In the Pacific Northwest spirit

May 06, 2006

Today was the opening day of boating season in Seattle. I've heard (in an entirely non-primary-source way) that about one in five Seattle residents own boats. A very generous handful of that population was camped out by the UW stadium to tailgate and watch the crew races when we were driving across the 520 bridge this morning. (You can see the weather was cooperating. Such a pity after a week of gorgeous, sunny weather in the 70's.)

That picture shows about a tenth of the boats out there. It was neat to see -- especially the yachts bigger than our apartment.

Why were we crossing the bridge? To head to the REI store in Seattle to buy kayaks! Now that I have my new job and know that I'll be in the area for a while, I've been wishing for one. REI is having their huge sale, with boats 15% off, and car carriers 20% off, and accessories 10% off if you buy a boat, so it seemed to more or less be a sign. :-)

I don't know how many of you have been to their Seattle store, but it's an amazing experience. The construction is one part ski lodge, one part tech company, and one part temple to overpriced sporting gadgetry. I took a picture of part of the entrance with the surrounding evergreen forest and waterfall. Sadly, it's backlit so you can't see the loving, willing look on Kevin's face as he realized I was taking a picture of the store for the blog.

This was the third REI visit in under 24 hours, so we had everything chosen out and just needed to collect and pay for it. Kevin got the Perception Pacifica 12 and I ended up with the Necky Manitou. I was planning to get the Pacifica as well, but the Necky boat fits me perfectly -- I couldn't not get it. Paddles were trickier because they're so expensive. I've had one for years that I love which is a one-piece, aluminum paddle, but I couldn't find anything even close to similar. We both ended up with 230 cm Aqua-Bound Manta Ray paddles, which were the sturdiest of the "cheap" two piece paddles (which I have to concede will store well). The jury's still out on these but they felt great at the store. (Knitting aside: I'm thinking about making a second yoga-mat bag to make them easier to carry.) We got spray skirts, cockpit seals (to keep out the enormous spiders that have recently started lurking on our deck and infiltrating the house), and very cool lifejackets.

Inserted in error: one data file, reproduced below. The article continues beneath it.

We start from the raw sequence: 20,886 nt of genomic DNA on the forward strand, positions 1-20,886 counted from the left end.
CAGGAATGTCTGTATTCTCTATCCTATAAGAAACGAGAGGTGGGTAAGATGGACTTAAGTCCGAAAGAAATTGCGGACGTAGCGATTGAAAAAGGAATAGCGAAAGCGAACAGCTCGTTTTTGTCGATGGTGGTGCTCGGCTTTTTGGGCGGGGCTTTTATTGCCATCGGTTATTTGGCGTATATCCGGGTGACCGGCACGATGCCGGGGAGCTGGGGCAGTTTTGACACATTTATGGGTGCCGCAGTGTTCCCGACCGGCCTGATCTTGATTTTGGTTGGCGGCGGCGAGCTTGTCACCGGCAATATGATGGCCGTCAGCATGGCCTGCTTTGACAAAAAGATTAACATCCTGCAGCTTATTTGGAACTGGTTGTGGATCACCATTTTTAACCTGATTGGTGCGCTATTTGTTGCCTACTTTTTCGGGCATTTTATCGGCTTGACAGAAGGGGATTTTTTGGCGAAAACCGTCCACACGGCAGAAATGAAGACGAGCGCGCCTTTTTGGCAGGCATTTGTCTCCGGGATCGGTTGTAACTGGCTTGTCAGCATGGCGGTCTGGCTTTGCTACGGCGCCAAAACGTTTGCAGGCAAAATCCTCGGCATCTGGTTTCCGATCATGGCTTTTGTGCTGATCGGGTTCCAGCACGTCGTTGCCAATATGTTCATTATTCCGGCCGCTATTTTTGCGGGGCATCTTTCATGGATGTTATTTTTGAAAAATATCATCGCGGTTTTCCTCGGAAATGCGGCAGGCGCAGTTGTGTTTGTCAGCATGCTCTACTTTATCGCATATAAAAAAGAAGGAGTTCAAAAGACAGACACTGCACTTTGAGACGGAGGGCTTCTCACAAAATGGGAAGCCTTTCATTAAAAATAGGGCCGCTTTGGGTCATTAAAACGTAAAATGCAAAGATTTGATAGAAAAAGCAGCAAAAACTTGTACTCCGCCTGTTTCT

We also got a car carrier! This was very new territory for me, but I'm pleased with the combination we decided on. For those who haven't had the fun, you buy a base of bars and towers, and then you buy accessories to attach to those based on what you want to lug. For kayaks, you have the option of laying them flat (like they would be in the water) or tilting them on their side. My car is supposed to hold a 48" bar, and the kayaks are 26" each, so lying both flat wasn't an option. The advantage of the flat, though, is that you can put a saddle in front and rollers in back, and then you only need one (strong) person to load a kayak onto it, so that if one of us wanted to go out by ourselves it would be an option. The guy I talked to yesterday suggested getting a wider bar and then attaching tennis balls to the end so no one took their head out. Kevin (smart kid) suggested that we use the proper bar and a mismatched pair of accessories so that one boat would lie flat and one tilt up. I was impressed at his thinking outside the box. :-)

We spent an hour and a half in the REI garage assembling the rack. Luckily the first wave of shoppers had left and the mid-afternoon crowd didn't start arriving until we were almost done, so the top level was almost empty and we could spread out over three spaces. Before:

and, yay!, after (worst photo ever):

We then went to pick up the boats. The loading dock guy was impressed at our resourcefulness with the mismatched setup, and very amused when we asked him to take a picture with the us and the boats "for insurance reasons." The drive home was pretty sink or swim -- five blocks of city streets and then two highways, neither of which had shoulders and one of which crosses a major bridge. The boats were amazingly steady. I'm aspiring to be the sort of nonchalant person who hoists their boat on their car and goes driving off to wilderness adventures, but for the moment the car rack concept makes me very nervous. Practice reduces panic? We'll see.

Do you ever have times when you realize you've just fulfilled a vision of yourself? When I was out on my Microsoft internship four years ago, zipping around in the red Pontiac Vibe that they rented for me, I was completely sold on the area and the ethos. I remember thinking that I wanted to be working full time for Microsoft, driving a Matrix (same car as the Vibe, but built by Toyota) with a kayak strapped to the roof. I'd just met Kevin, and everything here just seemed so *possible*. And last night, as we were driving back from REI visit #2, it made me laugh that I would be driving in my Matrix, next to Kevin, with two kayaks strapped to the roof on my weekends off from Microsoft. :-) I feel like the 20 year old me would be delighted.


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